Buddy Franklin’s best mate was unaware of the mental demons facing the Swans star as he battled mental health issues and a mild form of epilepsy.
Jordan Lewis is going to be part of the wedding party when Franklin marries fiancée Jesinta Campbell.
But Lewis admitted to Fox’s AFL 360 that he had no inkling about what Franklin was going through.
“This is something that’s taken me by surprise,” Lewis said.
“This has happened pretty quickly in my eyes.”
“I think it’s tough…he’s going to have lots of messages from people,” Lewis said. “In this situation you need just a little bit of time to breathe and relax.
“I just sent him a text to say whenever you’re ready give me a call. “Hopefully he’s in a good place where he’s got people who can help him and he can come out the other side.”
Sydney Swans delivered the bombshell announcement yesterday moments before training for Saturday’s qualifying final against the Dockers in Perth — a game Ross Lyon’s side became a clear favourite to win after the withdrawal.
Sydney coach John Longmire gave no details of Franklin’s mental condition except it was ongoing and serious but treatable.
The club later sent out another statement, confirming that Franklin had also suffered a seizure last Friday while at a Bondi cafe and that he had a mild form of epilepsy.
He was subsequently hospitalised but the Swans said the two conditions weren’t related.
“This incident is not clinically linked to the mental health condition he is currently dealing with, and both Lance and the club have considered it a private medical matter,” the Swans said.
It is the second time this year Franklin has been hospitalised, the first coming in January when paramedics took the star forward to hospital from his Bondi apartment.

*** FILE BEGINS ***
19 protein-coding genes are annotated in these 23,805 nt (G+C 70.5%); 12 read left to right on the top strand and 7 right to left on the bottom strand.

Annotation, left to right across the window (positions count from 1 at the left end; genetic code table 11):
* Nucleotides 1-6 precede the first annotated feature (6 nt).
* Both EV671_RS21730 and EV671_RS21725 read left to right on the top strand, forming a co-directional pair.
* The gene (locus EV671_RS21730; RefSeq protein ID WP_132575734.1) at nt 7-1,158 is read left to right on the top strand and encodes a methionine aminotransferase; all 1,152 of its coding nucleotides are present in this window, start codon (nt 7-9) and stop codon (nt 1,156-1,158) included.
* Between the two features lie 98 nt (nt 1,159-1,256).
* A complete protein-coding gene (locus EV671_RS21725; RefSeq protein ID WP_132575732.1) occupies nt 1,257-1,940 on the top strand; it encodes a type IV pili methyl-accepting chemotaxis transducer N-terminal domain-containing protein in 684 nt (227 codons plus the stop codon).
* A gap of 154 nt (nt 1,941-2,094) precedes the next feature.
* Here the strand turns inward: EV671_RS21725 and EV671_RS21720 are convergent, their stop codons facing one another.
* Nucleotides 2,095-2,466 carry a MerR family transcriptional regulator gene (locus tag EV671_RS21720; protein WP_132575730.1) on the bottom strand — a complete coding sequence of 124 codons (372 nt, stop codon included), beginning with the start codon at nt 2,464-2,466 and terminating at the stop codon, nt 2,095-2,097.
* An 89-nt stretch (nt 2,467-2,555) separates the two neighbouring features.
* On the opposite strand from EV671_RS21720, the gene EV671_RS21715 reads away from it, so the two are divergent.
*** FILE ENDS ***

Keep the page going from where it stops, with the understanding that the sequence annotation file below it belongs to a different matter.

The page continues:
The club later confirmed he also had mild epilepsy after reports of a seizure at one of his Sydney haunts on Friday — his third publicly recorded fit.
It said Franklin was taken to hospital and discharged that afternoon after seeing a specialist and that the epilepsy was unrelated to his mental health issues.
Longmire said he believed the pressure of AFL football might have contributed to Franklin’s condition but he was confident the dual premiership star would play again.
“He’s certainly got the best possible care to be able to address the condition he’s got and we’re very confident he will be able to get better very soon,” Longmire said. “We obviously can’t put a timeframe on it.”
Even those closest to Franklin were shocked, with close friend Jordan Lewis saying he made plans to meet Franklin in Perth on Friday.
Dockers players were also stunned with the Swans coming west without their main scoring threat, as well as midfield general Kieren Jack, Luke Parker and Nick Smith.
“I don’t know what it is, but for his sake I hope he gets over it,” Docker Garrick Ibbotson said.
Swans co-skipper Jarrad McVeigh admitted the news also shocked the team, though reports suggest senior players knew of their $9 million-man’s recent seizure.
“It is a very personal thing and a private matter with doctors,” McVeigh said. “It is not something you know about until he puts his hand up. “Obviously it is a shock but Bud is in a place where he can get the best support at the moment.”
Jeff Kennett, the chairman of beyondblue and at Hawthorn when Franklin was a Hawk, said his admission showed how far football and society had come since mental health issues were hidden.
He pleaded with the media to give Franklin the space he requested.
This article first appeared on ‘The West Australian’ on 8 September 2015.